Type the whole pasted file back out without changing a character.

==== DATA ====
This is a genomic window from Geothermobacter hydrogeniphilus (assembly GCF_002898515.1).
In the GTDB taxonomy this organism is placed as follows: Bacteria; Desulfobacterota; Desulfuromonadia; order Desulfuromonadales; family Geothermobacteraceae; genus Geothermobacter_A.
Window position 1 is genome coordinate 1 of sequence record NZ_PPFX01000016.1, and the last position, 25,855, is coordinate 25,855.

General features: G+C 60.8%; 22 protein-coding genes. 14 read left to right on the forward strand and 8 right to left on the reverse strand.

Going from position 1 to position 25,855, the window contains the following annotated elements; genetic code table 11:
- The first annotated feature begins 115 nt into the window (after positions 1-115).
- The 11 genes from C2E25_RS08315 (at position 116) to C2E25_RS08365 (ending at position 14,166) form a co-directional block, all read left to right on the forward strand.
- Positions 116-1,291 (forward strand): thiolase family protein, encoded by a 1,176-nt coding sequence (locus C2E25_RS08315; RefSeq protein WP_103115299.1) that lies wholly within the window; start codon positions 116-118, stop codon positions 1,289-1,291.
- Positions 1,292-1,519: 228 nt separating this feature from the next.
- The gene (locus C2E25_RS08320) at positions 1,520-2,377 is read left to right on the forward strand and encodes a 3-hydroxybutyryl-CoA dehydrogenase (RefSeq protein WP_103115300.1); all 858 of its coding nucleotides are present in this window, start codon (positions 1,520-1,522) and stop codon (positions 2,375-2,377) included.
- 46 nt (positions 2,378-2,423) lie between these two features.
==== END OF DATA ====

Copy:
This is a genomic window from Geothermobacter hydrogeniphilus (assembly GCF_002898515.1).
In the GTDB taxonomy this organism is placed as follows: Bacteria; Desulfobacterota; Desulfuromonadia; order Desulfuromonadales; family Geothermobacteraceae; genus Geothermobacter_A.
Window position 1 is genome coordinate 1 of sequence record NZ_PPFX01000016.1, and the last position, 25,855, is coordinate 25,855.

General features: G+C 60.8%; 22 protein-coding genes. 14 read left to right on the forward strand and 8 right to left on the reverse strand.

Going from position 1 to position 25,855, the window contains the following annotated elements; genetic code table 11:
- The first annotated feature begins 115 nt into the window (after positions 1-115).
- The 11 genes from C2E25_RS08315 (at position 116) to C2E25_RS08365 (ending at position 14,166) form a co-directional block, all read left to right on the forward strand.
- Positions 116-1,291 (forward strand): thiolase family protein, encoded by a 1,176-nt coding sequence (locus C2E25_RS08315; RefSeq protein WP_103115299.1) that lies wholly within the window; start codon positions 116-118, stop codon positions 1,289-1,291.
- Positions 1,292-1,519: 228 nt separating this feature from the next.
- The gene (locus C2E25_RS08320) at positions 1,520-2,377 is read left to right on the forward strand and encodes a 3-hydroxybutyryl-CoA dehydrogenase (RefSeq protein WP_103115300.1); all 858 of its coding nucleotides are present in this window, start codon (positions 1,520-1,522) and stop codon (positions 2,375-2,377) included.
- 46 nt (positions 2,378-2,423) lie between these two features.